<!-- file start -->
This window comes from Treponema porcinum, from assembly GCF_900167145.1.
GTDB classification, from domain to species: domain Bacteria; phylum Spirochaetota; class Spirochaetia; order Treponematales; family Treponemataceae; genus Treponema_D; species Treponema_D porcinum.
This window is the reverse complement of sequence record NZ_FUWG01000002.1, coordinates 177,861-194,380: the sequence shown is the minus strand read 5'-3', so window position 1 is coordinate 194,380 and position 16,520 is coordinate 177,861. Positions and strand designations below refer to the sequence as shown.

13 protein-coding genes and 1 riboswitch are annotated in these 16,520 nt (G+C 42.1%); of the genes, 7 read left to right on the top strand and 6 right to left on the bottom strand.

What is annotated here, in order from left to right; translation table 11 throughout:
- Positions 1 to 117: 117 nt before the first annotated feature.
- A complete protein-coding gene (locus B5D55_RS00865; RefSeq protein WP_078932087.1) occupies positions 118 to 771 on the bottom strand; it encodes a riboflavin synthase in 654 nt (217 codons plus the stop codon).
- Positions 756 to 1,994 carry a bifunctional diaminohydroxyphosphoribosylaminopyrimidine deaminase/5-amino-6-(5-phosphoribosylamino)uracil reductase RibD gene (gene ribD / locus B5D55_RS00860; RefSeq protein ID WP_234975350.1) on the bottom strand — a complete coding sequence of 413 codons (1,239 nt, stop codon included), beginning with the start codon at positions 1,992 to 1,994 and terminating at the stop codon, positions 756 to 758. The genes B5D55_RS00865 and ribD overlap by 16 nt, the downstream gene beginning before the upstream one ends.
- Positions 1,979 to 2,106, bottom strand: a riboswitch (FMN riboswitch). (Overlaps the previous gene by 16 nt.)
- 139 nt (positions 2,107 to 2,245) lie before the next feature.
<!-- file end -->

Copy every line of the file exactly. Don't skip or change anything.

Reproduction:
This window comes from Treponema porcinum, from assembly GCF_900167145.1.
GTDB classification, from domain to species: domain Bacteria; phylum Spirochaetota; class Spirochaetia; order Treponematales; family Treponemataceae; genus Treponema_D; species Treponema_D porcinum.
This window is the reverse complement of sequence record NZ_FUWG01000002.1, coordinates 177,861-194,380: the sequence shown is the minus strand read 5'-3', so window position 1 is coordinate 194,380 and position 16,520 is coordinate 177,861. Positions and strand designations below refer to the sequence as shown.

13 protein-coding genes and 1 riboswitch are annotated in these 16,520 nt (G+C 42.1%); of the genes, 7 read left to right on the top strand and 6 right to left on the bottom strand.

What is annotated here, in order from left to right; translation table 11 throughout:
- Positions 1 to 117: 117 nt before the first annotated feature.
- A complete protein-coding gene (locus B5D55_RS00865; RefSeq protein WP_078932087.1) occupies positions 118 to 771 on the bottom strand; it encodes a riboflavin synthase in 654 nt (217 codons plus the stop codon).
- Positions 756 to 1,994 carry a bifunctional diaminohydroxyphosphoribosylaminopyrimidine deaminase/5-amino-6-(5-phosphoribosylamino)uracil reductase RibD gene (gene ribD / locus B5D55_RS00860; RefSeq protein ID WP_234975350.1) on the bottom strand — a complete coding sequence of 413 codons (1,239 nt, stop codon included), beginning with the start codon at positions 1,992 to 1,994 and terminating at the stop codon, positions 756 to 758. The genes B5D55_RS00865 and ribD overlap by 16 nt, the downstream gene beginning before the upstream one ends.
- Positions 1,979 to 2,106, bottom strand: a riboswitch (FMN riboswitch). (Overlaps the previous gene by 16 nt.)
- 139 nt (positions 2,107 to 2,245) lie before the next feature.